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Originally posted by zorgon
Originally posted by TheRedneck
I'm getting a really bad feeling over this. I posted yesterday that it is possible that the bedrock has cracked underneath Unit #4, with cracks spreading to Unit #3 and creating the oceanic radiation levels. But this 8" long crack is at Unit #2. Am I the only one seeing this pattern?
Take a close look at this pit... ignore the concrete and look at the front edge... notice anything?
Originally posted by OuttaHere
I can't help noticing that the crack in the picture does not match the description of a 20cm crack in a pit:
I must respectfully disagree with you. Nuclear energy is certainly the problem. If it were not for nuclear energy then we would not need solutions that are tested and work to solve the problems that go wrong. It seems far to often they are located on fault lines, must be constructed near water sources and whether privatized, or public, will ALWAYS pose risks far greater than we will likely be able to handle, even with little safety guidelines and pre-catastrophe testing. It simply is not worth the risks. Of course this is merely my not so humble opinion.
Originally posted by Silverlok
all I ask is you tell me how this thing does not effect a huge number of people or draw there concern
Originally posted by Tallone
If the by-products could be handled safely and did not present any risk on that basis than all well and good. I don't think fission is in that category. For the reasons you state. Fusion may be a possibility. But again I don't think the present economic system in the world that asserts the highest value is profit can ever be trusted with public safety, particularly when we talk about this kind of awesome power.
Originally posted by zorgon
Originally posted by Regenstorm
Please take a look at the pictures in these articles:
Water flowing into a pit with a screen...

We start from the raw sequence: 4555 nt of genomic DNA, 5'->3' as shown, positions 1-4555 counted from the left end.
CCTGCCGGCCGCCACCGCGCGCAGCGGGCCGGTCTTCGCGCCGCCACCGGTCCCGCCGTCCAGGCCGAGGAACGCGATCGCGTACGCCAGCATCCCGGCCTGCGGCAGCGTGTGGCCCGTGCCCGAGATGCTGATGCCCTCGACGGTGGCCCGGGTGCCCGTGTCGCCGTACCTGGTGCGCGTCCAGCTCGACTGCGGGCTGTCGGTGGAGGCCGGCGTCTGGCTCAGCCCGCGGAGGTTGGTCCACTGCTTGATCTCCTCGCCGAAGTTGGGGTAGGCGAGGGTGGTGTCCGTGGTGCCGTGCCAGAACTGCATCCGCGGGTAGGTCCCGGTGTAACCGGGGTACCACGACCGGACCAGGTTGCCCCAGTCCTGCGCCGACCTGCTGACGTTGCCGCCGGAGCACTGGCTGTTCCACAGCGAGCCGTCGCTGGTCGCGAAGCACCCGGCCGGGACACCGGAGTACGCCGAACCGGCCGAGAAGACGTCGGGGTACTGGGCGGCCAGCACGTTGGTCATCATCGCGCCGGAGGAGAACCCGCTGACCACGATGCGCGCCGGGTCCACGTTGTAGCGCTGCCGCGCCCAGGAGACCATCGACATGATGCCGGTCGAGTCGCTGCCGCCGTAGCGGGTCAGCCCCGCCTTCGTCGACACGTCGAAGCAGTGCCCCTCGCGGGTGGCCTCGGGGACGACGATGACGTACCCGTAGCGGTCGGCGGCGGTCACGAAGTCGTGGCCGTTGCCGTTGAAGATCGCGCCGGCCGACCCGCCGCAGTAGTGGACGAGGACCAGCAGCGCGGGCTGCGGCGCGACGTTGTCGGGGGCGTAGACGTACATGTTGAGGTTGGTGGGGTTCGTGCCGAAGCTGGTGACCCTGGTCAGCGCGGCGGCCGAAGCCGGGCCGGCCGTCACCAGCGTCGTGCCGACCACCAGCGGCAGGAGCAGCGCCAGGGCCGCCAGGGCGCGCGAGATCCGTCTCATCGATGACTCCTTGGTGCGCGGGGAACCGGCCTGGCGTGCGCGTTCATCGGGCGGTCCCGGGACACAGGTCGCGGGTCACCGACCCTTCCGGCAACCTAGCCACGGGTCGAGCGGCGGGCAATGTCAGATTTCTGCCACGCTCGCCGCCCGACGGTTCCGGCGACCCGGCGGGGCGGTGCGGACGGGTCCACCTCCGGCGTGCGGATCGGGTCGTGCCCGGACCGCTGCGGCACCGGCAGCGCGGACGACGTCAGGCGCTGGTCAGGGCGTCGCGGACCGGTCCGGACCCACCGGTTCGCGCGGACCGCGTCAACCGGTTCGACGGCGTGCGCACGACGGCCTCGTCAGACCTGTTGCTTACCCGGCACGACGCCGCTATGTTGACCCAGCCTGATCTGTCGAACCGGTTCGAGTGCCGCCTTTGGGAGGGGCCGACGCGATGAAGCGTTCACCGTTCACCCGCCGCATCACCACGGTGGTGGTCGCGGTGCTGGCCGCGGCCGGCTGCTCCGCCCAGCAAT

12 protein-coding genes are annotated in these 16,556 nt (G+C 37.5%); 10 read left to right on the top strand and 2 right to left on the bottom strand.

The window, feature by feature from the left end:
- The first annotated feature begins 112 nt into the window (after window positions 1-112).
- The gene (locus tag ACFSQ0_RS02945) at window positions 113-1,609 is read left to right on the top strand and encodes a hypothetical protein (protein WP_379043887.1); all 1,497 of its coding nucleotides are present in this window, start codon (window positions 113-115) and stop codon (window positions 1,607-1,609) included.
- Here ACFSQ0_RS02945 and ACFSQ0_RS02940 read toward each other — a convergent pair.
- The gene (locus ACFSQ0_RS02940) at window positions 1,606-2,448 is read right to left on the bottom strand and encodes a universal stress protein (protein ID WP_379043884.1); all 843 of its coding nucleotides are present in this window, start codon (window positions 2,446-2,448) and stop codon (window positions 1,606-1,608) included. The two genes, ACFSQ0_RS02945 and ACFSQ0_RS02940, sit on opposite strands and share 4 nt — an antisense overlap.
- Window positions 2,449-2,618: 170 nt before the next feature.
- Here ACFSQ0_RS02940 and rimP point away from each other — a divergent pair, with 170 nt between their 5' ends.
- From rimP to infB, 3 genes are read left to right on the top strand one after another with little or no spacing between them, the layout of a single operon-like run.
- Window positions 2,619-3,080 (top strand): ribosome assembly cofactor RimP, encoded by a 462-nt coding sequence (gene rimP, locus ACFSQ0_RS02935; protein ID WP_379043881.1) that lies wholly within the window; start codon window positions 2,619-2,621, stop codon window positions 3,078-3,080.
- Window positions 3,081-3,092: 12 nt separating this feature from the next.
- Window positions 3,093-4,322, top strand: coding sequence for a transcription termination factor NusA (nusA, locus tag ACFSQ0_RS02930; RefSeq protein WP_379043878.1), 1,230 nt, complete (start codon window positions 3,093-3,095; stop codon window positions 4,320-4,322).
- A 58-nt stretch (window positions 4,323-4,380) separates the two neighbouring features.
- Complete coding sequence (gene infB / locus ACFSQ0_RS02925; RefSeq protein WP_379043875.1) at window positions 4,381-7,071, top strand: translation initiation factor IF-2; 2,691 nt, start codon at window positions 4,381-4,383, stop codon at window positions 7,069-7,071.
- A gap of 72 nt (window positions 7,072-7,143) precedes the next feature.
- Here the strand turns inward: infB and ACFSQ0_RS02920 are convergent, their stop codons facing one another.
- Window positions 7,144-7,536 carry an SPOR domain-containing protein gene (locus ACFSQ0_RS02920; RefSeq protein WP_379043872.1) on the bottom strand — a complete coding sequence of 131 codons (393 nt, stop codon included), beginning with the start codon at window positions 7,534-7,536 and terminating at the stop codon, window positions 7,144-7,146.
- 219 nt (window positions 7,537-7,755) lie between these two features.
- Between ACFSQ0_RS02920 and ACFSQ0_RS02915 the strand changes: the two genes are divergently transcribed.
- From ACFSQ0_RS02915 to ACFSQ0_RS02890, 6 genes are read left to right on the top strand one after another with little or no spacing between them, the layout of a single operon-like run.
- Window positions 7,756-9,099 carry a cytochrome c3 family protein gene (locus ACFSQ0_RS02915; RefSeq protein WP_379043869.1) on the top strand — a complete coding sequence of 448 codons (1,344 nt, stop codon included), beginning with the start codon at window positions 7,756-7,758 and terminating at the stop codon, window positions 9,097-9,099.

A DRY pit with concrete poured in. Since they say that they COULDN'T stuff the leak how come this pit is DRY?
What have these two pits got to do with each other?edit on 4-4-2011 by zorgon because: (no reason given)
Chief Cabinet Secretary Yukio Edano said there was no other choice but to release the water.
The operator of the Fukushima Daiichi nuclear power station plans to release water containing radioactive materials into the sea possibly from Tuesday in a bid to help speed up work to bring the crippled complex under control, it said Monday.
The total amount of contaminated water to be released will be 15,000 tons and the concentration of the waste water is estimated at about 100 times the legal limit, which is deemed as a relatively low level, Tokyo Electric Power Co. said.
Radioactivity at 0.0638 sieverts per hour, much lower than the 0.2-sievert alarm level, is expected, the agency said, adding it will step up monitoring of airborne fallout and warn people not to go out if radioactivity reaches alarming levels.
Breathing in the particles for a whole year is equivalent to one 300th of an X-ray examination, said Lee Jo-chan, director of AEC's Department of Radiation Protection.
People should stay home while the nuclear fallout is here in order to avoid prolonged exposure, a specialist with the Veterans General Hospital said, adding those who must go out should immediately take off their clothes and cleanse nuclear contaminants from their bodies as soon as they are back home.
People should wear long-sleeved clothing and masks when they go out on a sunny day and carry an umbrella if it rains, said AEC's Lee Jo-chan, who also recommended cleansing showers, but not iodine tablets and table salt.
Iodine tablets are intended for people anticipating an exposure to 100-sievert or higher radioactivity, Lee noted, saying indiscriminate use could cause heart palpitation and an abnormal heartbeat in an otherwise normal person.